Amazon.com started selling books in ’95, and since then it’s grown into one of the largest e-commerce companies in the world. The online retailer wreaked havoc on the brick-and-mortar book business throughout the early 2000s, eventually helping put one of the largest book stores, Borders, out of business in 2011.
The remaining book retailers, Books-A-Million and Barnes and Noble, are struggling to stay relevant in an industry that is rapidly becoming digitalized. The introduction of e-readers and tablets have all but sealed their fates. Both companies have lost around half of their market capitalization over the last five years.
In thinking about just how disruptive Amazon has been to the book industry, I’m struck by the notion: How long can GameStop Corp. (NYSE:GME) fend off the transition to digital?
The video game retailer has enjoyed impressive performance over the last nine months , up more than 160%. Microsoft Corporation (NASDAQ:MSFT) did, however, give GameStop Corp. (NYSE:GME) quite a scare earlier this year by announcing that it would not allow game-sharing with its soon to be released Xbox One game console. GameStop Corp. (NYSE:GME) tanked 20% the week following Microsoft Corporation (NASDAQ:MSFT)’s announcement.
The outrage and backlash by gamers was astounding. And when the other major game console maker, Sony Corporation (ADR) (NYSE:SNE), announced that it would allow game sharing (the opposite of Microsoft Corporation (NASDAQ:MSFT)), Microsoft had no choice but to reverse its policy and apologize to its loyal following. Soon after, the market completely forgot about the incident, and GameStop Corp. (NYSE:GME) was back in investor’s good graces. I think they were too quick to forgive and forget.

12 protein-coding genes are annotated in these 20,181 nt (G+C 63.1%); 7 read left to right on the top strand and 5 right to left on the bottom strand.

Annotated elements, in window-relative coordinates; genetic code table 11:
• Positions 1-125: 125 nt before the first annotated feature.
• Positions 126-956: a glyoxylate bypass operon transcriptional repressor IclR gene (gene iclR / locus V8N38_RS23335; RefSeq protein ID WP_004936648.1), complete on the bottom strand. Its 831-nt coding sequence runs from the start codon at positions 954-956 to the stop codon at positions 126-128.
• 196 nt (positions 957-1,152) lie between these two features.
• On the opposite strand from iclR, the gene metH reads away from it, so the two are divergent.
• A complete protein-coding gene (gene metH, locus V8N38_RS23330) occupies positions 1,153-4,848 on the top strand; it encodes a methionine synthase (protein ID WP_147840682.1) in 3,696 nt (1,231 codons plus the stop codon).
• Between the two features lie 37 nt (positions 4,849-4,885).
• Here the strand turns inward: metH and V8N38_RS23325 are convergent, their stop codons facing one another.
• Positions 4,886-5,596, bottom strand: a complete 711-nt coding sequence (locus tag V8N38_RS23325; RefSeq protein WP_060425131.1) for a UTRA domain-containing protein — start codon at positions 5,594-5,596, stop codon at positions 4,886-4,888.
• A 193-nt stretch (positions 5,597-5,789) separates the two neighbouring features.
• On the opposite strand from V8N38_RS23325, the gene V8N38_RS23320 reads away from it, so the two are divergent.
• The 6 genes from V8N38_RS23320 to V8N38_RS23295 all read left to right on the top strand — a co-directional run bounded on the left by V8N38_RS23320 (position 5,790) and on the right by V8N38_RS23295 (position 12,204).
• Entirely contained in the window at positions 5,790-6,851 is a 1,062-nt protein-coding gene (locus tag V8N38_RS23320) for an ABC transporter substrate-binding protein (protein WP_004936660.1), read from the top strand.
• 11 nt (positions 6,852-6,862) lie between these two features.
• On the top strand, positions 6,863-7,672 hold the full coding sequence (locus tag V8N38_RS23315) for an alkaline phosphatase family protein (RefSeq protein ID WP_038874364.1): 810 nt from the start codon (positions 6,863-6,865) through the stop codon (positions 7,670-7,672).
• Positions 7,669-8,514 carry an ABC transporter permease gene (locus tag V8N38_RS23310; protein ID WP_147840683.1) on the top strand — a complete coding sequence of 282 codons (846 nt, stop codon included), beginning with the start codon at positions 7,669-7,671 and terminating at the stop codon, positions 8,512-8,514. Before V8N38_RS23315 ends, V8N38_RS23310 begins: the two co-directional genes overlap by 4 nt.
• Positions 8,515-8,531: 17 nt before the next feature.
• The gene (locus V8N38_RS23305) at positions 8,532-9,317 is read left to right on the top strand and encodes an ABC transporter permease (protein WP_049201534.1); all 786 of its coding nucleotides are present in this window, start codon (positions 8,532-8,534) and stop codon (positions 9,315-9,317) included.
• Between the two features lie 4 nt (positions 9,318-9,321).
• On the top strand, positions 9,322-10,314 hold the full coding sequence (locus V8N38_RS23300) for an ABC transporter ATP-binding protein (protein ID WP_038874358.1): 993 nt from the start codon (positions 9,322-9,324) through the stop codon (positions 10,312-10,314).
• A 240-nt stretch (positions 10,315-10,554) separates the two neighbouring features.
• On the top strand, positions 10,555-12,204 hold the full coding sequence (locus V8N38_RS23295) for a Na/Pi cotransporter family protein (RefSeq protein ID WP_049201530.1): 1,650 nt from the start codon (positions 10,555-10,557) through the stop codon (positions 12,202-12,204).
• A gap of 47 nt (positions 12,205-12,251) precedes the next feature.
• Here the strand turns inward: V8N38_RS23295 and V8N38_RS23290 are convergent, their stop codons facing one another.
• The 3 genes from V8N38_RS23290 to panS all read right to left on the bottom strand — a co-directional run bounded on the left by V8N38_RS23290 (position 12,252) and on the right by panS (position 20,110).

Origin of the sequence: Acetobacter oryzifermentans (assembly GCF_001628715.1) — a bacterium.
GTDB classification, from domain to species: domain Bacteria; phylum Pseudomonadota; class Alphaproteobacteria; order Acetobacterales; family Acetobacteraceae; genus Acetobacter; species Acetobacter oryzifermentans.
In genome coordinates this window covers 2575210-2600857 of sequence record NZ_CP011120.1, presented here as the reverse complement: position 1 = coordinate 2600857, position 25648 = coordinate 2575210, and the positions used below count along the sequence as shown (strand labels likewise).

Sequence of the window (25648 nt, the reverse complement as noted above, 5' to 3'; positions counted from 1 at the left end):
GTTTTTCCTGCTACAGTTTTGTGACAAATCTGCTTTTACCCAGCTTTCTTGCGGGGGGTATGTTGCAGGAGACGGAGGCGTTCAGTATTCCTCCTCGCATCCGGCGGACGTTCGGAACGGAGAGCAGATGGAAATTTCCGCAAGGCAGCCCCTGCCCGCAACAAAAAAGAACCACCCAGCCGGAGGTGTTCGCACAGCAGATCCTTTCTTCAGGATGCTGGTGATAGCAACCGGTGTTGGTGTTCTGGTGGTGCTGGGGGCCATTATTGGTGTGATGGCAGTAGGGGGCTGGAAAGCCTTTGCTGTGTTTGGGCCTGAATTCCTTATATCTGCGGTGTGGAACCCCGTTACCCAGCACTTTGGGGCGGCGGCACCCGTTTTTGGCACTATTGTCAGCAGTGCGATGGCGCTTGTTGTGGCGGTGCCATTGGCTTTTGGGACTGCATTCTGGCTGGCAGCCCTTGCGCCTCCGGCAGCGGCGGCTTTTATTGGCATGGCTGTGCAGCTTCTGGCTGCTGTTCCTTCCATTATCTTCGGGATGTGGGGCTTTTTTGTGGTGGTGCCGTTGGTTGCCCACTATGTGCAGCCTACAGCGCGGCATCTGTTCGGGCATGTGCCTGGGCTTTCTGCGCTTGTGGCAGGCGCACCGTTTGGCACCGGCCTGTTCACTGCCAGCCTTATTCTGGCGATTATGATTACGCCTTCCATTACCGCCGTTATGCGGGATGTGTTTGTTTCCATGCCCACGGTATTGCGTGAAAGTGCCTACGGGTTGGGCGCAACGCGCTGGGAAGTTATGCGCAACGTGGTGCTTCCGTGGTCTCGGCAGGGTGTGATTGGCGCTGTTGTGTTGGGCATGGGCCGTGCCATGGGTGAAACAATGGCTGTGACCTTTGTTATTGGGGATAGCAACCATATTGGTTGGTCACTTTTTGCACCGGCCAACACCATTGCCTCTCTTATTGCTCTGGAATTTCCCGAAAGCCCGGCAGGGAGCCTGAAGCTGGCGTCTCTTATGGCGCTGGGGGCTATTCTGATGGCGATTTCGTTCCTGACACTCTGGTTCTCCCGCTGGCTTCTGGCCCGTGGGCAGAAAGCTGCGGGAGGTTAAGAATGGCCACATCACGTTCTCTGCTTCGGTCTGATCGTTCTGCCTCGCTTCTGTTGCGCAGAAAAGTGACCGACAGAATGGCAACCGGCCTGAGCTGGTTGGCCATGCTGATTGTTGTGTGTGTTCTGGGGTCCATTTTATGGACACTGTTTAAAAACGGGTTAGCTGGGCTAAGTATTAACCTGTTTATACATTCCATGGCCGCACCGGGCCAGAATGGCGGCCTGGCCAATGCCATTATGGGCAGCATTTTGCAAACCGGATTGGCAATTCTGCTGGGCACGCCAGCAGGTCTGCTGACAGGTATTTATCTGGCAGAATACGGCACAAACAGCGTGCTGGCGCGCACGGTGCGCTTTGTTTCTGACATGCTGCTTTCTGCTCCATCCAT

For a company that derives half of its gross profits from pre-owned games, GameStop’s retracement to $50 per share seems rather irrational. This is especially true when you think about what the digitizing of video games could ultimately do to GameStop Corp. (NYSE:GME)’s business model — it could effectively render its model nonexistent.
The big news that’s overshadowing GameStop’s major headwinds is the upcoming launch of new consoles, Sony Corporation (ADR) (NYSE:SNE)’s Play Station 4 and Microsoft Corporation (NASDAQ:MSFT)’s Xbox One. The coming to market of these consoles should give GameStop’s top line a boost, and so investors are choosing to focus on the near term, rather than the long-term.
The game change for GameStop Corp. (NYSE:GME)? A move to digital. Currently, gamers can only download a few games directly off of the Internet. But if the digital transformation in the book industry is any indicator, I think the rise of digital and downloaded games is just on the horizon. Especially when you throw in the convenience that downloaded games offers.